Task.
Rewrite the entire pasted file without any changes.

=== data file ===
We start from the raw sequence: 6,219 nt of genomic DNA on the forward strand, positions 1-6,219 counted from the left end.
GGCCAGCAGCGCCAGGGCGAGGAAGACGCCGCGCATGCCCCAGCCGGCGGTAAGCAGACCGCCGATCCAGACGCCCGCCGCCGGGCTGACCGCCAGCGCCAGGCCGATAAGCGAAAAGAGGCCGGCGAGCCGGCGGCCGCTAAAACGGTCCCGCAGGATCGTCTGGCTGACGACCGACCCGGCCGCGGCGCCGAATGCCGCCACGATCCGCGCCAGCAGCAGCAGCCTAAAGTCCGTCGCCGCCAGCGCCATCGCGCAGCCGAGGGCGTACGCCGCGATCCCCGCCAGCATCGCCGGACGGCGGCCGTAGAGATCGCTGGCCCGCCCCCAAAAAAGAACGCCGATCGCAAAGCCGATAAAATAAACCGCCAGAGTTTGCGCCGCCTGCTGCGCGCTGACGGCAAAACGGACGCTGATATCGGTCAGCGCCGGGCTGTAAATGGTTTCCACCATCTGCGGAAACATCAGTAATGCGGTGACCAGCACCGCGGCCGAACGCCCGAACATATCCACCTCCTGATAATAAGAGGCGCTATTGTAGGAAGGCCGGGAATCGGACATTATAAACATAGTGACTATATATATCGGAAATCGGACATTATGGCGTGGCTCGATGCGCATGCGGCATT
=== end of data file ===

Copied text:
We start from the raw sequence: 6,219 nt of genomic DNA on the forward strand, positions 1-6,219 counted from the left end.
GGCCAGCAGCGCCAGGGCGAGGAAGACGCCGCGCATGCCCCAGCCGGCGGTAAGCAGACCGCCGATCCAGACGCCCGCCGCCGGGCTGACCGCCAGCGCCAGGCCGATAAGCGAAAAGAGGCCGGCGAGCCGGCGGCCGCTAAAACGGTCCCGCAGGATCGTCTGGCTGACGACCGACCCGGCCGCGGCGCCGAATGCCGCCACGATCCGCGCCAGCAGCAGCAGCCTAAAGTCCGTCGCCGCCAGCGCCATCGCGCAGCCGAGGGCGTACGCCGCGATCCCCGCCAGCATCGCCGGACGGCGGCCGTAGAGATCGCTGGCCCGCCCCCAAAAAAGAACGCCGATCGCAAAGCCGATAAAATAAACCGCCAGAGTTTGCGCCGCCTGCTGCGCGCTGACGGCAAAACGGACGCTGATATCGGTCAGCGCCGGGCTGTAAATGGTTTCCACCATCTGCGGAAACATCAGTAATGCGGTGACCAGCACCGCGGCCGAACGCCCGAACATATCCACCTCCTGATAATAAGAGGCGCTATTGTAGGAAGGCCGGGAATCGGACATTATAAACATAGTGACTATATATATCGGAAATCGGACATTATGGCGTGGCTCGATGCGCATGCGGCATT